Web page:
ManningManning came out as a trans-female after being sentenced to 35 years in a military prison for leaking classified military documents. She currently resides in a male-only U.S. Disciplinary Barracks and it’s unclear whether she would be transferred to a male or female civilian prison, if moved at all.

Manning’s lawyer David E. Coombs expressed skepticism over the validity of the AP report and its sourcing of "unnamed Pentagon officials 'who were not authorized to speak on the matter.'” Coombs even went so far as to accuse the Pentagon of a transphobia and a “strategic leak” in an attempt to frighten Manning into withdrawing her request for medical care:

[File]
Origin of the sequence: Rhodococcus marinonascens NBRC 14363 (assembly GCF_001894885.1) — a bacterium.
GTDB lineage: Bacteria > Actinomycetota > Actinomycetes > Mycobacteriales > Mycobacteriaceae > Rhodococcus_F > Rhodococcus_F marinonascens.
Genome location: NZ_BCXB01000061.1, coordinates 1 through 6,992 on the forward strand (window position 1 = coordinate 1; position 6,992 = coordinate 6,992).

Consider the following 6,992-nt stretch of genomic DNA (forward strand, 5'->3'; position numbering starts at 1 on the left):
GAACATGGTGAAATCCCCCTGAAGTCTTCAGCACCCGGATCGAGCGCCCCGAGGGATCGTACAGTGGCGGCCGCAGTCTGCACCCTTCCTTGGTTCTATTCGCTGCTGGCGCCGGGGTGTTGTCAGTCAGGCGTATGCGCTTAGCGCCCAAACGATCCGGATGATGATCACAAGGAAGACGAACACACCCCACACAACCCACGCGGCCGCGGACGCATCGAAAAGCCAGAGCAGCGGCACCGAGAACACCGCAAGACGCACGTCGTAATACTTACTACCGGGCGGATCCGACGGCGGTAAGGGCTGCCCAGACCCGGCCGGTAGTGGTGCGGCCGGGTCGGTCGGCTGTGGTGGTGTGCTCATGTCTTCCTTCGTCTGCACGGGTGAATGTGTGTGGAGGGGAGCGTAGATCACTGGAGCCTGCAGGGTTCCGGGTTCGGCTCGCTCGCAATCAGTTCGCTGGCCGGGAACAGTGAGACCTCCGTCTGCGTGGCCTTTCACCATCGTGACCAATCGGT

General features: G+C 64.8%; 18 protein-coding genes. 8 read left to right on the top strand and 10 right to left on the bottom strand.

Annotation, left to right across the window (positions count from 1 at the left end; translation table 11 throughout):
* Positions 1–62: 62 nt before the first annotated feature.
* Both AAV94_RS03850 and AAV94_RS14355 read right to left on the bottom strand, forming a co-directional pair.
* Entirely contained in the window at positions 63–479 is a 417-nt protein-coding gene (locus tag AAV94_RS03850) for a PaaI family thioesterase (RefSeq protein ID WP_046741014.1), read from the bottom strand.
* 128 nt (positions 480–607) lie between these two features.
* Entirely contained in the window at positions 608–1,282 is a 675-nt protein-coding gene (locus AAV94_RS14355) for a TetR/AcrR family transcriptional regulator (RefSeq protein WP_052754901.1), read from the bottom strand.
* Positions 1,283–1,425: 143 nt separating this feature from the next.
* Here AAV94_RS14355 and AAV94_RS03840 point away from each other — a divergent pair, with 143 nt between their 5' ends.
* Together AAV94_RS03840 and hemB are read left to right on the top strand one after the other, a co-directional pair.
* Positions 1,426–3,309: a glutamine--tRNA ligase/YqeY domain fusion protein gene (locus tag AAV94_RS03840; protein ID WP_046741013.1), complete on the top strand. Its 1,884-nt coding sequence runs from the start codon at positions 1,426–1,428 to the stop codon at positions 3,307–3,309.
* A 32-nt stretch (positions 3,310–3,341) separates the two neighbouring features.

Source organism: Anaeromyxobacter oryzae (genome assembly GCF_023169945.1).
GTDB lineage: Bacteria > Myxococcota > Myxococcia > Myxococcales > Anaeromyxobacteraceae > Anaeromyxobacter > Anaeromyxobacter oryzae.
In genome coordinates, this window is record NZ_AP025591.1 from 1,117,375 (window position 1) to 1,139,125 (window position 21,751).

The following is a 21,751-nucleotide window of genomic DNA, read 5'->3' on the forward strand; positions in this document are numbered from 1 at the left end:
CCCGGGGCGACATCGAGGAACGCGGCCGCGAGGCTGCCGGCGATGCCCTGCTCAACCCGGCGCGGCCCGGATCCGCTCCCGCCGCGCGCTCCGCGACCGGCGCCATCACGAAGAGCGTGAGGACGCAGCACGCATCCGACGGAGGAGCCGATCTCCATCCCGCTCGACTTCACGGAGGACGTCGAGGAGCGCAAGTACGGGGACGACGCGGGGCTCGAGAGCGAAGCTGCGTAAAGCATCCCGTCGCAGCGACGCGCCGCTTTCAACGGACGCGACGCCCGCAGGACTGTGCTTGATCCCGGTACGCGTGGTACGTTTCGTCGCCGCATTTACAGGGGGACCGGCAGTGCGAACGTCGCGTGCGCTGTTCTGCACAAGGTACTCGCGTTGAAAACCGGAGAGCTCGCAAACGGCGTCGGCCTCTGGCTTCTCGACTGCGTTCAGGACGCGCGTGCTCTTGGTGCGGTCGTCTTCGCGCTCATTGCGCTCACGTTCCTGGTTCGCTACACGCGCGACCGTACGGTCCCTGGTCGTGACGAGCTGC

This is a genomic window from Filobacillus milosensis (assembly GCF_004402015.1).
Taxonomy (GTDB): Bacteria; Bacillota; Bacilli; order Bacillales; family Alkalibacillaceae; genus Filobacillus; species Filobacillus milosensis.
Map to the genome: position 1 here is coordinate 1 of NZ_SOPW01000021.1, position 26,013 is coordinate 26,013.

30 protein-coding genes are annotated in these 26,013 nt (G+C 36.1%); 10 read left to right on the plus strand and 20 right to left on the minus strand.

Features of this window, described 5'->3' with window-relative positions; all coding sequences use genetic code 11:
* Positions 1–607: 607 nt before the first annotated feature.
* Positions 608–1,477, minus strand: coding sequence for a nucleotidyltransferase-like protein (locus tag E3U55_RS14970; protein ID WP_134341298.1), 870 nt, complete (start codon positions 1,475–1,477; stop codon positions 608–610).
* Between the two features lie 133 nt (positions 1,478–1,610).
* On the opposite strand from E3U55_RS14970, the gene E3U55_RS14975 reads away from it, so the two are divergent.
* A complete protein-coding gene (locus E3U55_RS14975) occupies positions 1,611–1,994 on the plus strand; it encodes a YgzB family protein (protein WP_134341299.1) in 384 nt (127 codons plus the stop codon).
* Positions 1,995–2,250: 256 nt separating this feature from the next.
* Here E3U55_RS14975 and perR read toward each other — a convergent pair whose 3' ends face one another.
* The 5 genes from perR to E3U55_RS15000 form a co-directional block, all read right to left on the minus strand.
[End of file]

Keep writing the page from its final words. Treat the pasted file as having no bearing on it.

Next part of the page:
It is common knowledge that the federal prison system cannot guarantee the safety and security of Chelsea in the way that the military prison system can. Accordingly, Chelsea would face the “choice” between receiving necessary medical treatment but potentially jeopardizing her personal safety, or not receiving necessary medical treatment but ensuring her personal safety.

Coombs is correct in his concern for Manning’s safety. According to Just Detention International, 59 percent of transgender adult inmates get sexually abused, nearly 15 times more often than cisgender inmates.

Even though the army has an agreement with the Bureau of Prisons that results in 15 to 20 military prisoners a year being sent to civilian prisons for different reasons, the army  sends only prisoners who have exhausted their military appeals and been discharged from the service — Manning has done neither. Denying her a baseline of transgender medical care however could be construed as “cruel and unusual punishment” and create a legal headache for the military if they ignore Manning's request for care.